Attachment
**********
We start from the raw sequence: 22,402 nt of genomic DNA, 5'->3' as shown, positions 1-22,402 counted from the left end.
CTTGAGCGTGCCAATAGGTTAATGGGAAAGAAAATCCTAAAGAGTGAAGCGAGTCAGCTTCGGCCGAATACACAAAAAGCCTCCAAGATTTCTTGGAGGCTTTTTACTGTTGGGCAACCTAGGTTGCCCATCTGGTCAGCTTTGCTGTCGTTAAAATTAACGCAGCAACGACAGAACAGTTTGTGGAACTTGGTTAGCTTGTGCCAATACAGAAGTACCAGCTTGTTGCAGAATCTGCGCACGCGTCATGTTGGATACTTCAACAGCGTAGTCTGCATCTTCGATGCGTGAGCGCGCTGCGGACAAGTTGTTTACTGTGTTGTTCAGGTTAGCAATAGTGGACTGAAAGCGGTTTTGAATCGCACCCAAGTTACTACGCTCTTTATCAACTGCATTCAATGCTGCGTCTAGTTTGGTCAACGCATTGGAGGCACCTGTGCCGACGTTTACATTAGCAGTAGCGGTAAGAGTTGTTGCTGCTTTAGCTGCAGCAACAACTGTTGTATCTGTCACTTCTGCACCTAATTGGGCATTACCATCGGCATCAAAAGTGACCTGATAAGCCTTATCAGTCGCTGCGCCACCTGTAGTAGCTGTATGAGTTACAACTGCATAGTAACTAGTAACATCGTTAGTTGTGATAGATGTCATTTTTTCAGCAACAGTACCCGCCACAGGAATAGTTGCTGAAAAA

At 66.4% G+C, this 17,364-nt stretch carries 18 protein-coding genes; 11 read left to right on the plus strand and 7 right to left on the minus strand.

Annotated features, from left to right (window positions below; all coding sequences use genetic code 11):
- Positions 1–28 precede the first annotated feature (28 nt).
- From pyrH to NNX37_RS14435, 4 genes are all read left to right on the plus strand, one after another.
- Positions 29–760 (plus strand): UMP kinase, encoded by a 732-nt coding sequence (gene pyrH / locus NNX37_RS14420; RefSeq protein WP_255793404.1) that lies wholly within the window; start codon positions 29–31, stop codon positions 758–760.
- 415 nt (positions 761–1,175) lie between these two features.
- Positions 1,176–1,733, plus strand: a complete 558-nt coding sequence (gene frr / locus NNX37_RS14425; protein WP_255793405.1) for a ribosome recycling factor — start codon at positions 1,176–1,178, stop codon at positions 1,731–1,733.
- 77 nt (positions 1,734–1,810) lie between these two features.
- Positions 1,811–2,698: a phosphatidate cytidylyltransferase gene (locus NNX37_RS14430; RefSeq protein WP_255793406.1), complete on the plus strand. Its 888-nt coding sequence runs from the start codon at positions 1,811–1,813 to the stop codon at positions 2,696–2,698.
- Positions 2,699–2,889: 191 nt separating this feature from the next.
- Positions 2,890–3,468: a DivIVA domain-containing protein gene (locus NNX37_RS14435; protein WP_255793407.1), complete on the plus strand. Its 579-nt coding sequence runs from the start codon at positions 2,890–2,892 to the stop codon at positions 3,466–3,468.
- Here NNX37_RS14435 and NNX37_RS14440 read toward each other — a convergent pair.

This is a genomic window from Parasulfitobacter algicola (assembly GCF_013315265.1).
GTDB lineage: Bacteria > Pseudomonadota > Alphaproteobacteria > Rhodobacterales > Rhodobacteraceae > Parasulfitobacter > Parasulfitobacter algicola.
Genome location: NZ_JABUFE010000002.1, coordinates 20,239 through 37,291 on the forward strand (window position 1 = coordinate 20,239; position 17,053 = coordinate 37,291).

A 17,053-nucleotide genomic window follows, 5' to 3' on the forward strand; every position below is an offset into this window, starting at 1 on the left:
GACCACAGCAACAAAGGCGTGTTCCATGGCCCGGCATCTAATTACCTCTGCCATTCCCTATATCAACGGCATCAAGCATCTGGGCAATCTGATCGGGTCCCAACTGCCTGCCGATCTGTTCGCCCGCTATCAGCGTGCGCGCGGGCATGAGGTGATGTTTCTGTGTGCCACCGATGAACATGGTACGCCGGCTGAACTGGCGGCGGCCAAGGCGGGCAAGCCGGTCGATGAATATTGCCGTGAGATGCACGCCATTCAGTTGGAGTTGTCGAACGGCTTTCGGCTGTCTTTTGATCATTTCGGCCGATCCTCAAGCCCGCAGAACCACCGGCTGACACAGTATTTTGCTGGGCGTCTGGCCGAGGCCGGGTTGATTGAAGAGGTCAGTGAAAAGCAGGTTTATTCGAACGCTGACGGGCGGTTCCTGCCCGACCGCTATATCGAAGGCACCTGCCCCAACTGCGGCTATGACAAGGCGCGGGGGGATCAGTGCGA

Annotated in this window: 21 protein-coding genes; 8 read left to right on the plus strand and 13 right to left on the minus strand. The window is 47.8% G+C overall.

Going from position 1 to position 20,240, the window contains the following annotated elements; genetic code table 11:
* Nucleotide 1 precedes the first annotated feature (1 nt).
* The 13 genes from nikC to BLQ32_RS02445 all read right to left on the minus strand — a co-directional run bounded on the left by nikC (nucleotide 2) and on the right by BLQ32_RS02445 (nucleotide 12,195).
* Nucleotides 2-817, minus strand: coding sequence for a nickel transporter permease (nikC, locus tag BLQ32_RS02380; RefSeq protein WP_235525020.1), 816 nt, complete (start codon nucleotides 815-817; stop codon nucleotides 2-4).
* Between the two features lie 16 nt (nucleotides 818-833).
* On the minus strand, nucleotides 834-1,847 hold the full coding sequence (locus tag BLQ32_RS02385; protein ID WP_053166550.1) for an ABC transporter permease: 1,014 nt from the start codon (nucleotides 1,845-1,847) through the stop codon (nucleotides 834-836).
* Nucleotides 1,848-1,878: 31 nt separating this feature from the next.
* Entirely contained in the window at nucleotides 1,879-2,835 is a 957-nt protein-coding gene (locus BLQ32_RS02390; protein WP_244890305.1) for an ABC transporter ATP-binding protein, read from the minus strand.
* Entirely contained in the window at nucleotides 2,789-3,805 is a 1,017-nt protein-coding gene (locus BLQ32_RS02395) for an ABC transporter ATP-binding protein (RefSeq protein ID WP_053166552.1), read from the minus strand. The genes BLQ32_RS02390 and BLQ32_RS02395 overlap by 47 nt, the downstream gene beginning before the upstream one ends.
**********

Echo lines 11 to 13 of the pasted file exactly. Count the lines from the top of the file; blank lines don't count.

- Positions 1,811–2,698: a phosphatidate cytidylyltransferase gene (locus NNX37_RS14430; RefSeq protein WP_255793406.1), complete on the plus strand. Its 888-nt coding sequence runs from the start codon at positions 1,811–1,813 to the stop codon at positions 2,696–2,698.
- Positions 2,699–2,889: 191 nt separating this feature from the next.
- Positions 2,890–3,468: a DivIVA domain-containing protein gene (locus NNX37_RS14435; protein WP_255793407.1), complete on the plus strand. Its 579-nt coding sequence runs from the start codon at positions 2,890–2,892 to the stop codon at positions 3,466–3,468.